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LSU Today Flagship Faculty
What was your previous position and where?LSU was my first and only position since completing my Ph.D. in 1991. This is my 20th year at LSU.
What brought you to LSU?I was attracted to LSU because, at the time that I was completing my doctoral studies, LSU was known as the premier institution for curriculum studies. All the curriculum theory scholars that I had been reading and studying were at LSU!
What is your research interest?My research examines the role of narrative in the construction of curriculum theory and educational history. Currently, I am completing a book that draws on Creolization theory to interpret Louisiana's educational history from 1699-1860.
What do you hope to accomplish at LSU?I hope that my research will garner an appreciation for the rich intellectual and educational history that is part of Louisiana's heritage. Understanding history is critical to addressing current educational challenges, so I hope my research will encourage a broader historical, political and cultural understanding of education.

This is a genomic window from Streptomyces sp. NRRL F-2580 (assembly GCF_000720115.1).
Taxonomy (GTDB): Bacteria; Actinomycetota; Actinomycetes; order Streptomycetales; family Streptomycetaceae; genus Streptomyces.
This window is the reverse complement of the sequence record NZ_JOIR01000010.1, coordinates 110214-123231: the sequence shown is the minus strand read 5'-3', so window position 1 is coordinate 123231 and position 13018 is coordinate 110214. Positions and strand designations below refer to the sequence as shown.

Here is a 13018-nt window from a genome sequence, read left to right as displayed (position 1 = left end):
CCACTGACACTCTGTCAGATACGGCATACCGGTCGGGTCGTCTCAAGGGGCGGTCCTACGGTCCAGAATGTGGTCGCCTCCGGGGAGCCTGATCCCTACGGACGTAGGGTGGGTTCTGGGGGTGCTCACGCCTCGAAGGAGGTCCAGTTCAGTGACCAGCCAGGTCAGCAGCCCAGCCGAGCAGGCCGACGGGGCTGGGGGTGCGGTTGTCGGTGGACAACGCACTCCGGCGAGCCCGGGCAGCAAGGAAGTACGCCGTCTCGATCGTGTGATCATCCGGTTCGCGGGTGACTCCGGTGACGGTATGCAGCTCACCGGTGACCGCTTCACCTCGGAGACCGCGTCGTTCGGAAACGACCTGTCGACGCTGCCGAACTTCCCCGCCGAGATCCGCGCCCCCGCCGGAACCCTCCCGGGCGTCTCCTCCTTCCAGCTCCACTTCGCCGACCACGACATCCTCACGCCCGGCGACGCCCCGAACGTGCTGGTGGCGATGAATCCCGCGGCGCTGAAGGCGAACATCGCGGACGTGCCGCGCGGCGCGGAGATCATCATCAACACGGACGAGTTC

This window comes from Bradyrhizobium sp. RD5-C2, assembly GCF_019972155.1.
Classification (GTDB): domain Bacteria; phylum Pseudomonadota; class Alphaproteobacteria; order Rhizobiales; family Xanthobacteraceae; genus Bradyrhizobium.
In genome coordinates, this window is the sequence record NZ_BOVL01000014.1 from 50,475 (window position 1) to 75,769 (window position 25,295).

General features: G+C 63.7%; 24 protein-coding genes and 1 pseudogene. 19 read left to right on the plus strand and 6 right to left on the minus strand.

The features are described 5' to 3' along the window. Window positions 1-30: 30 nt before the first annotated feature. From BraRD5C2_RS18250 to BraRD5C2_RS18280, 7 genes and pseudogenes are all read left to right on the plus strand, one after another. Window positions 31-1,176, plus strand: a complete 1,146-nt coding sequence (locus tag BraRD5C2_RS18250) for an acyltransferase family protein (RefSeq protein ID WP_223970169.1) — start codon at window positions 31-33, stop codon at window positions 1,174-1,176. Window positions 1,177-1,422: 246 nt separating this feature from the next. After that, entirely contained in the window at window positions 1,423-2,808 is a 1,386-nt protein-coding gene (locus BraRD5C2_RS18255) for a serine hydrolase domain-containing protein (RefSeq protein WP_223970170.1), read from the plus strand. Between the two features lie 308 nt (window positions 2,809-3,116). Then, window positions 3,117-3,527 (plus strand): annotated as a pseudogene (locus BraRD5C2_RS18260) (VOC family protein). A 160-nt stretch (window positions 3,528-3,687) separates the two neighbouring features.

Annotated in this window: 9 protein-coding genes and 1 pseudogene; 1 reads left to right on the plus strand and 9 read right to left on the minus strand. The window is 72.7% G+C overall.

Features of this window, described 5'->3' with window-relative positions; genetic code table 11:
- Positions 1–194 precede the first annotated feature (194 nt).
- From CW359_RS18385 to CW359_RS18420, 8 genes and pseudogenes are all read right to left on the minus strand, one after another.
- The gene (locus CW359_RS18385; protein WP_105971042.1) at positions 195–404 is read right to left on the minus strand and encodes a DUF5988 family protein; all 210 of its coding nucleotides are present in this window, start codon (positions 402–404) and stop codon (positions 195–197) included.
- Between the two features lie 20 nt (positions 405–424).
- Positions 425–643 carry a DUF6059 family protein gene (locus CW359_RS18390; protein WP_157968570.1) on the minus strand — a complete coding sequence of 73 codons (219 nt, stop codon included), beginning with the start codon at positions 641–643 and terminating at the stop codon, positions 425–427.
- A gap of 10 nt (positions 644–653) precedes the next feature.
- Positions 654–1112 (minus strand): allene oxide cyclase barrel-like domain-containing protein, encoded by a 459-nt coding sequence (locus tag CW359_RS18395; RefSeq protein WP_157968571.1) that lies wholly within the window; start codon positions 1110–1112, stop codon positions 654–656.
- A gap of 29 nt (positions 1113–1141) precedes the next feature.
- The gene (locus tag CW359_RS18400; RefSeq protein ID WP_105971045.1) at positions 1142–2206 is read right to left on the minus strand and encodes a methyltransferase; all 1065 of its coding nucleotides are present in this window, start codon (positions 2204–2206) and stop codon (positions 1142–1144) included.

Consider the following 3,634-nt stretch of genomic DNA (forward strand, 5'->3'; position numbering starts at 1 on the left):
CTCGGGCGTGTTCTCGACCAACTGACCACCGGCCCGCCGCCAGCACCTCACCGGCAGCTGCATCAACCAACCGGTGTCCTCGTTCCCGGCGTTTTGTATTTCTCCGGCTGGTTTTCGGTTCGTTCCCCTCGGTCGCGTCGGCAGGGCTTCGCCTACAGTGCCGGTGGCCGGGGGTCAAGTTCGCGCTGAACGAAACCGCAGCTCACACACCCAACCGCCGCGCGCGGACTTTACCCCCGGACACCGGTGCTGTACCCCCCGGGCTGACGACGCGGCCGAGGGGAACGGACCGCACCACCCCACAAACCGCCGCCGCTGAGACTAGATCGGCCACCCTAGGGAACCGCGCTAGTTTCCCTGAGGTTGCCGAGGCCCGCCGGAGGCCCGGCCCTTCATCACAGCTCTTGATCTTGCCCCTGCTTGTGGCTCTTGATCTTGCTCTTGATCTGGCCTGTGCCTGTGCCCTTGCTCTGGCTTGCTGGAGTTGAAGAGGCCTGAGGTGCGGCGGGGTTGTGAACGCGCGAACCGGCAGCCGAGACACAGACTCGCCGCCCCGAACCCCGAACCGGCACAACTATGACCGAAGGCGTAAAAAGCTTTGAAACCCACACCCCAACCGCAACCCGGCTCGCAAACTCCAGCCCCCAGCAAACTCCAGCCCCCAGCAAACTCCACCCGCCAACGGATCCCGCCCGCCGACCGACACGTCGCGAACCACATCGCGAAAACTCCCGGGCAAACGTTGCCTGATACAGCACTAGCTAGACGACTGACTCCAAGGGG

What do you enjoy most about LSU?The students! I feel honored to work with students who have such a commitment to improving education in Louisiana.
What are your major accomplishments?Seeing the doctoral students I have worked with go on to be successful scholars, maintaining the legacy of the Curriculum Theory Project at LSU; directing the McKinley High School Oral History Project, which resulted in 230 taped interviews archived at the T. Harry Williams Center for Oral History and the book, "Roots of Hope: Old South Baton Rouge"; and I just finished my fifth book, "Engendering Curriculum History."